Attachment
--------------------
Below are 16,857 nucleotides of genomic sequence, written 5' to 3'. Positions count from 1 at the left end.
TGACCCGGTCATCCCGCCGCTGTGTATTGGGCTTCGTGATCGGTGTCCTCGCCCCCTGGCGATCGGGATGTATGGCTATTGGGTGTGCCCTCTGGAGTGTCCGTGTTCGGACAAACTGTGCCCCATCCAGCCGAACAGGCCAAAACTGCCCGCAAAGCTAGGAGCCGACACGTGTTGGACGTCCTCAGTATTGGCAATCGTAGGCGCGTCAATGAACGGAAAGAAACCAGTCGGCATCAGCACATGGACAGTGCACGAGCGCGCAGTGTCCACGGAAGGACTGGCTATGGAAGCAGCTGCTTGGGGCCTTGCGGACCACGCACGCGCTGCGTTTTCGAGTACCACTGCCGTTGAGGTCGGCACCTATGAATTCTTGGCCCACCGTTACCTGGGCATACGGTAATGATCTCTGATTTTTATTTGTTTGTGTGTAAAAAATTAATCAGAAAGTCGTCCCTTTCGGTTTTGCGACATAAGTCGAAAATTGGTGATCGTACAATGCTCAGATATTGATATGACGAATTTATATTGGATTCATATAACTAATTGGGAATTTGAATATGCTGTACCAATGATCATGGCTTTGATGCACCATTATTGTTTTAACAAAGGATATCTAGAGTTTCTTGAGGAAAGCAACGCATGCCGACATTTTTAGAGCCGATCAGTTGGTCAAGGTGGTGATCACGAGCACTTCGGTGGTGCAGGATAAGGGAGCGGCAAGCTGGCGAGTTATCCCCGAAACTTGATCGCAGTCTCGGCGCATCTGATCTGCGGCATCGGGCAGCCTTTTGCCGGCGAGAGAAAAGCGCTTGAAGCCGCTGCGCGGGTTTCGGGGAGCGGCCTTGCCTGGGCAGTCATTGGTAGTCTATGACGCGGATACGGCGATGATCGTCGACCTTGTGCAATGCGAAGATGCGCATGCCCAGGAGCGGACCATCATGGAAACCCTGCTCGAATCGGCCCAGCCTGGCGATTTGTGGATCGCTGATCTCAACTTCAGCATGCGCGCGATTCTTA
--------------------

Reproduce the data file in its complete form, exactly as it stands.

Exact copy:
Below are 16,857 nucleotides of genomic sequence, written 5' to 3'. Positions count from 1 at the left end.
TGACCCGGTCATCCCGCCGCTGTGTATTGGGCTTCGTGATCGGTGTCCTCGCCCCCTGGCGATCGGGATGTATGGCTATTGGGTGTGCCCTCTGGAGTGTCCGTGTTCGGACAAACTGTGCCCCATCCAGCCGAACAGGCCAAAACTGCCCGCAAAGCTAGGAGCCGACACGTGTTGGACGTCCTCAGTATTGGCAATCGTAGGCGCGTCAATGAACGGAAAGAAACCAGTCGGCATCAGCACATGGACAGTGCACGAGCGCGCAGTGTCCACGGAAGGACTGGCTATGGAAGCAGCTGCTTGGGGCCTTGCGGACCACGCACGCGCTGCGTTTTCGAGTACCACTGCCGTTGAGGTCGGCACCTATGAATTCTTGGCCCACCGTTACCTGGGCATACGGTAATGATCTCTGATTTTTATTTGTTTGTGTGTAAAAAATTAATCAGAAAGTCGTCCCTTTCGGTTTTGCGACATAAGTCGAAAATTGGTGATCGTACAATGCTCAGATATTGATATGACGAATTTATATTGGATTCATATAACTAATTGGGAATTTGAATATGCTGTACCAATGATCATGGCTTTGATGCACCATTATTGTTTTAACAAAGGATATCTAGAGTTTCTTGAGGAAAGCAACGCATGCCGACATTTTTAGAGCCGATCAGTTGGTCAAGGTGGTGATCACGAGCACTTCGGTGGTGCAGGATAAGGGAGCGGCAAGCTGGCGAGTTATCCCCGAAACTTGATCGCAGTCTCGGCGCATCTGATCTGCGGCATCGGGCAGCCTTTTGCCGGCGAGAGAAAAGCGCTTGAAGCCGCTGCGCGGGTTTCGGGGAGCGGCCTTGCCTGGGCAGTCATTGGTAGTCTATGACGCGGATACGGCGATGATCGTCGACCTTGTGCAATGCGAAGATGCGCATGCCCAGGAGCGGACCATCATGGAAACCCTGCTCGAATCGGCCCAGCCTGGCGATTTGTGGATCGCTGATCTCAACTTCAGCATGCGCGCGATTCTTA